The Smithsonian’s National Zoo is sad to report that Maude, a geriatric grey-cheeked mangabey, was humanely euthanized April 14. Maude well surpassed the typical lifespan (early 30s) of her species. She was 41 years old.
Maude was born in the Mesker Park Zoo in Evansville, Ind., Feb. 25, 1973, and came to the National Zoo in 1977. During her first year at the National Zoo, Maude’s right arm was severely injured by a gibbon in an adjacent enclosure, requiring her arm and hand to be amputated below the elbow. The loss of her right hand, however, did not affect her quality of life. Maude lived with many species at the National Zoo, including other mangabeys, colobus monkeys and macaques, and lived in many areas of the Zoo, including the old Monkey House, the Great Ape House and most recently Think Tank.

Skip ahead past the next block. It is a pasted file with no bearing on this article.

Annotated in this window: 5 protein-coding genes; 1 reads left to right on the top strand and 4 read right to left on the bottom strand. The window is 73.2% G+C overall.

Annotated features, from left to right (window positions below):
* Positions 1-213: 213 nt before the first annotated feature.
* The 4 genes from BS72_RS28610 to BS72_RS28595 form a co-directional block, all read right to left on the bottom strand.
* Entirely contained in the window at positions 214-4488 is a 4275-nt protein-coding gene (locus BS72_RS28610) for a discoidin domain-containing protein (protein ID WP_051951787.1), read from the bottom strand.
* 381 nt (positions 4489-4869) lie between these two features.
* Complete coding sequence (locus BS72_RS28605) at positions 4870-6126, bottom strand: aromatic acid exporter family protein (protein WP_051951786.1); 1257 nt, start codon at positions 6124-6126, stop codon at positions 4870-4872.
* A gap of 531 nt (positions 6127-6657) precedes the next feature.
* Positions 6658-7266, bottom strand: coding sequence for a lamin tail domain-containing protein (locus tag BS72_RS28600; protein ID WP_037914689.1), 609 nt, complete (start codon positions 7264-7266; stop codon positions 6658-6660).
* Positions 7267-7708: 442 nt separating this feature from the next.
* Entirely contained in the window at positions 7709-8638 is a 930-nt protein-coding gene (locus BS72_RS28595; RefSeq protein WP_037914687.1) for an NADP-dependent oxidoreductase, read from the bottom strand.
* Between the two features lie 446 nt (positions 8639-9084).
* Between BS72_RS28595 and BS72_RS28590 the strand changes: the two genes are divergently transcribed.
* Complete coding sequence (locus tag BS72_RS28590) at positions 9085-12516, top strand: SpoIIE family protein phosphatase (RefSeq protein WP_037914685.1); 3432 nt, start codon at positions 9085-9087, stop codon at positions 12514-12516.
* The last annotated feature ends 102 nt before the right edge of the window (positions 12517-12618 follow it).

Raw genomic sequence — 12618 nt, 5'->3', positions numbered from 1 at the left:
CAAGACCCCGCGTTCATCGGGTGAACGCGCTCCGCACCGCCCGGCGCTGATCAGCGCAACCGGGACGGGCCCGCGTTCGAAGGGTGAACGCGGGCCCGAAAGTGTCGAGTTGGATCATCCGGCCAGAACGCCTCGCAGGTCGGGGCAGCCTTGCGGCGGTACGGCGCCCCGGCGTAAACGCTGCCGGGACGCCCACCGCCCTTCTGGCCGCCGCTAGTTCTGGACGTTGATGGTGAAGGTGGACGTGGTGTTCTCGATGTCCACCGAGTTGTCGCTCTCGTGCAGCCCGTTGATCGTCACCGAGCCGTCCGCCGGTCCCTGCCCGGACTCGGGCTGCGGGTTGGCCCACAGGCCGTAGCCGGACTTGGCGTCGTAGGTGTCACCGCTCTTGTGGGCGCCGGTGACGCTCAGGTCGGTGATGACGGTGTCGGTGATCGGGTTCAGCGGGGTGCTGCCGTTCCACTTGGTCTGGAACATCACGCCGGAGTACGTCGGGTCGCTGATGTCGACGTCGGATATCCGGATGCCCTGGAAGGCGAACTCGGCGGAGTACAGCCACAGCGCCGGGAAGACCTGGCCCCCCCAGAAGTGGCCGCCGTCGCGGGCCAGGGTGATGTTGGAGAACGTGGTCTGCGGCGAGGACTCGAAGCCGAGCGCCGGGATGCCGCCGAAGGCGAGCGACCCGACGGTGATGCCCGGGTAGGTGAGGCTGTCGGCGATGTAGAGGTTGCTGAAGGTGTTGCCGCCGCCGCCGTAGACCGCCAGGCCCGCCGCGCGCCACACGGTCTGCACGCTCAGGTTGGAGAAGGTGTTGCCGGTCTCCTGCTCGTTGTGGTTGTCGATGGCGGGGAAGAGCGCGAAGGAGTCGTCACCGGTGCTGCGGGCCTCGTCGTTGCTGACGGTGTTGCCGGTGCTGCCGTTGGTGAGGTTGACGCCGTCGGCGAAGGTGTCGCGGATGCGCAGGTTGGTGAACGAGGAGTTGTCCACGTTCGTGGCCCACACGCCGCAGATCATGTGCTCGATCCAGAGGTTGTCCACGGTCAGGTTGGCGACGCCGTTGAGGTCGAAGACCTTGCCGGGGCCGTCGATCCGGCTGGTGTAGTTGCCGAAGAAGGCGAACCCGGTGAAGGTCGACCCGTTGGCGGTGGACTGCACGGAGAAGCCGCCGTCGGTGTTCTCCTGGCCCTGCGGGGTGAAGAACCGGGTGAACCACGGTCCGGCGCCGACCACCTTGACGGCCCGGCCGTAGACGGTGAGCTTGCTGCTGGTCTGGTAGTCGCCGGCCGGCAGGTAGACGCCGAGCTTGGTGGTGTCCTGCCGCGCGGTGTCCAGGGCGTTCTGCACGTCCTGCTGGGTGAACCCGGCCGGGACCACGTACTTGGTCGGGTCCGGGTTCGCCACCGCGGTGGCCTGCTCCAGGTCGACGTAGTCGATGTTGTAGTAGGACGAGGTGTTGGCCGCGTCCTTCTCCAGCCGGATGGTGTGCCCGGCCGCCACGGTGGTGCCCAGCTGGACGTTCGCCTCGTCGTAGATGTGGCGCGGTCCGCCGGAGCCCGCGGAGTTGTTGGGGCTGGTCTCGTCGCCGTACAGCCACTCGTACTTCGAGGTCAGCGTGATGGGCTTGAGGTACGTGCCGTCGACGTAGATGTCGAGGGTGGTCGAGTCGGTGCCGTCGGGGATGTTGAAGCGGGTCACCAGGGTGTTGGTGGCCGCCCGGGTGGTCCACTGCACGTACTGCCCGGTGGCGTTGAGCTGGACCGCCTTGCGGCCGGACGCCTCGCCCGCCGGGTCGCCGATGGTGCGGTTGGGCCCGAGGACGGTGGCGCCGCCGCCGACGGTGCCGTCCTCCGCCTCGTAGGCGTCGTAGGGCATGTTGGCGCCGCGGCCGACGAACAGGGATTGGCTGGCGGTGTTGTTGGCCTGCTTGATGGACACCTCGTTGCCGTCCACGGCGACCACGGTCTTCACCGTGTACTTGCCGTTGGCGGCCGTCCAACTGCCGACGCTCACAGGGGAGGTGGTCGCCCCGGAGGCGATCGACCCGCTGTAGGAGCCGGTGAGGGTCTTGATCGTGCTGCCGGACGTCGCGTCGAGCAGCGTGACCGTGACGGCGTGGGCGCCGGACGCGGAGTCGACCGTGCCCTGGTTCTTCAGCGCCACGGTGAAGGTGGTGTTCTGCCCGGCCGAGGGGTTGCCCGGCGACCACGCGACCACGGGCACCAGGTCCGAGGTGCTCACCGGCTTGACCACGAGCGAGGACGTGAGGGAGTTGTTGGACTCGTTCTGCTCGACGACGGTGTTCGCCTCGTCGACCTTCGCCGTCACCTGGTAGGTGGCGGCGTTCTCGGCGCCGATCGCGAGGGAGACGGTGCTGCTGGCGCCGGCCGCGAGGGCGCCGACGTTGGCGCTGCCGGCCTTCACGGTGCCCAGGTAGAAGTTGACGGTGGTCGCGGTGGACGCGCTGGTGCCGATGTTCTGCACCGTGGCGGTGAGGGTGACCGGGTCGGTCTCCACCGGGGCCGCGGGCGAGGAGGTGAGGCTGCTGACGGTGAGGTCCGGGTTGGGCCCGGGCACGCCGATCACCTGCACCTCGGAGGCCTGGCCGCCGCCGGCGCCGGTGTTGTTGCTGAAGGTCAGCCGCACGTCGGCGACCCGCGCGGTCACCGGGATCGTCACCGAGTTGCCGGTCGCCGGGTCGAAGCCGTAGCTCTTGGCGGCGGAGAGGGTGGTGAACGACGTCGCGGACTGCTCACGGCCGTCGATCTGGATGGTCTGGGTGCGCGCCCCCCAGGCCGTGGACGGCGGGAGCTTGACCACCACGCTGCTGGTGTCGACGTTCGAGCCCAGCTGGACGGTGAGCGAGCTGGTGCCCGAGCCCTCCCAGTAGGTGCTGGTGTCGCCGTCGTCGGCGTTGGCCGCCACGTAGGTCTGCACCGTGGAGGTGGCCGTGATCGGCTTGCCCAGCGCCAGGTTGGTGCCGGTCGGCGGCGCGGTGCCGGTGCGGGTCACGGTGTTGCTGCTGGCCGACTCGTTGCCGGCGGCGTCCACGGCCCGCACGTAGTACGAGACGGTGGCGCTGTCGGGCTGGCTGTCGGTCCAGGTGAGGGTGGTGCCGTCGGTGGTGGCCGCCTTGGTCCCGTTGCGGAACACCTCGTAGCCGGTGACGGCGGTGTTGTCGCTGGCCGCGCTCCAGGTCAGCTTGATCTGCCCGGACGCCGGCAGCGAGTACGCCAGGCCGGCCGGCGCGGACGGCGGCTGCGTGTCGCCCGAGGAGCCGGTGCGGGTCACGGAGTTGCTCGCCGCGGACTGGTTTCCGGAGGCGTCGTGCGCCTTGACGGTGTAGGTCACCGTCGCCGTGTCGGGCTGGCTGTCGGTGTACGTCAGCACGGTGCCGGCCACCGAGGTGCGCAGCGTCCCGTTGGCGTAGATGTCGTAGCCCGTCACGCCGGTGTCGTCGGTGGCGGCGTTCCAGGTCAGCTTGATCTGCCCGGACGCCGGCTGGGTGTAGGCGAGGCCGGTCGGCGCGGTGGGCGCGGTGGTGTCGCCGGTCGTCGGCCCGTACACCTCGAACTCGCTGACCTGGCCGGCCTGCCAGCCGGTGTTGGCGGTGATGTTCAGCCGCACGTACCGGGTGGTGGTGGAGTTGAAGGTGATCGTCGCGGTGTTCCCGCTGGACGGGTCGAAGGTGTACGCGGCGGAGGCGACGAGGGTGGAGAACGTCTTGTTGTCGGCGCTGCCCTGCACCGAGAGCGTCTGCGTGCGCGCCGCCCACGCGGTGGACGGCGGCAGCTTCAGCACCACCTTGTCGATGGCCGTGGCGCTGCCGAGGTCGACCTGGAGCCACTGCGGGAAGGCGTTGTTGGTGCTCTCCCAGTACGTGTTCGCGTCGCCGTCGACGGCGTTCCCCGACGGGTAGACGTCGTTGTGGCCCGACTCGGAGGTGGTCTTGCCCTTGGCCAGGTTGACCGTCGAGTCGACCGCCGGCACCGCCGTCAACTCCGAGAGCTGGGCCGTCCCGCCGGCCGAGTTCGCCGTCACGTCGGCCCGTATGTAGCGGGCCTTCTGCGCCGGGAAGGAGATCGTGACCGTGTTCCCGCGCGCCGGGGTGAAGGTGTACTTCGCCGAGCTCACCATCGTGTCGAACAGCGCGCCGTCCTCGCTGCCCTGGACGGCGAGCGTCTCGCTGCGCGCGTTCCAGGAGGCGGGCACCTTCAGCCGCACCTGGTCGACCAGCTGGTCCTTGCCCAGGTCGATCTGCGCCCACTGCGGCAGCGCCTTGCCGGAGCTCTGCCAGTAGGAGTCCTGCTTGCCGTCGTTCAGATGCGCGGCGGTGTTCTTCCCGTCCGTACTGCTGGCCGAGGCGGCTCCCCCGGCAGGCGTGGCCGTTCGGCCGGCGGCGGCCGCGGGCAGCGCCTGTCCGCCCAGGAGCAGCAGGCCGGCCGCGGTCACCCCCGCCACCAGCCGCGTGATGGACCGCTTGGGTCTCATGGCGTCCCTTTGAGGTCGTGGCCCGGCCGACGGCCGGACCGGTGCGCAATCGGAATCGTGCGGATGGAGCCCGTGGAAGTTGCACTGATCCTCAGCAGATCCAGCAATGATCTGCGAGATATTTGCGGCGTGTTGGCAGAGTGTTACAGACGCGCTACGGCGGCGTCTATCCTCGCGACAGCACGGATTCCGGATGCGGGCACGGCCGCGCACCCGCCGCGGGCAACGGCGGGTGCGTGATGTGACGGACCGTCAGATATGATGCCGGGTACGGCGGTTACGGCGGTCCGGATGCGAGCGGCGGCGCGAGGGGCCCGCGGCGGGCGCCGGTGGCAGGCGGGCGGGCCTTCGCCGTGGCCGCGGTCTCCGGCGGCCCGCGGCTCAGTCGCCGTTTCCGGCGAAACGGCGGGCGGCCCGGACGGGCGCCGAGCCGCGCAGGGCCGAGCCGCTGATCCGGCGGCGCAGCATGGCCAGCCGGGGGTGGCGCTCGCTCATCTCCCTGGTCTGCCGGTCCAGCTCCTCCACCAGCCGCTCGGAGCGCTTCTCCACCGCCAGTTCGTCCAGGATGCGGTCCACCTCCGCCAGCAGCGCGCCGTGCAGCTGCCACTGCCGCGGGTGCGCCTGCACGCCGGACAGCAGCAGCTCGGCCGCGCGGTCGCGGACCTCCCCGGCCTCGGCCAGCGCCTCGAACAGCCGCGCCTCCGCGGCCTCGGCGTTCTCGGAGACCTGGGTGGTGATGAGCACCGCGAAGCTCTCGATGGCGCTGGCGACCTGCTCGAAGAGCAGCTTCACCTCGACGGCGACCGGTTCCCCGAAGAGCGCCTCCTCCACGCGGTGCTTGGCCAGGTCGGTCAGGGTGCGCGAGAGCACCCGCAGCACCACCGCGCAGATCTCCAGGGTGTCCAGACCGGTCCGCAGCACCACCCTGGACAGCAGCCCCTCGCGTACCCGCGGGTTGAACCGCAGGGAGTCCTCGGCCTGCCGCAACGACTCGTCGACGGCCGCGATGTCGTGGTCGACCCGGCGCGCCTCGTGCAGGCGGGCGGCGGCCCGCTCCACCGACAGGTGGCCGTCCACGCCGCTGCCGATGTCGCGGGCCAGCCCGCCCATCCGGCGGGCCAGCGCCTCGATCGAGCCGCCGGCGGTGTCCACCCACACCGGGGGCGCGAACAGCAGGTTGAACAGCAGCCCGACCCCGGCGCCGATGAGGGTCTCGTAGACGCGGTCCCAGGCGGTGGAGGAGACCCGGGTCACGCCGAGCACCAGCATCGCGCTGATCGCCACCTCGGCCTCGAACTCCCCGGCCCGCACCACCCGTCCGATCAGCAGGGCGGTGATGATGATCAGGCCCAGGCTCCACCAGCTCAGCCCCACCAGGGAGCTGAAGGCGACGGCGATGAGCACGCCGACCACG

Maude moved to Think Tank in 2011 to provide companionship for the Zoo’s elderly Sulawesi macaque, Spock. Due to their advanced ages, the two had outdoor and indoor spaces that catered to their specific needs. Though both animals had arthritis and other medical ailments associated with advanced age, the primate team made many modifications to their enclosures to ensure their comfort and ease in maneuvering around their exhibit. Maude enjoyed sitting out in the sun, eating grass and could often be found soaking up the rays in the outdoor enclosure with Spock.
The grey-cheeked mangabey is a species of Old World monkey found in central Africa. An arboreal species, these monkeys live in the upper canopy in social groups led by a dominant male. Listed as “least concern” by the International Union for Conservation of Nature, mangabeys, as well as many other primate taxa, are still decreasing in population due to hunting and habitat loss. Maude was the last remaining grey-cheeked mangabey in the Association of Zoos and Aquariums’ population.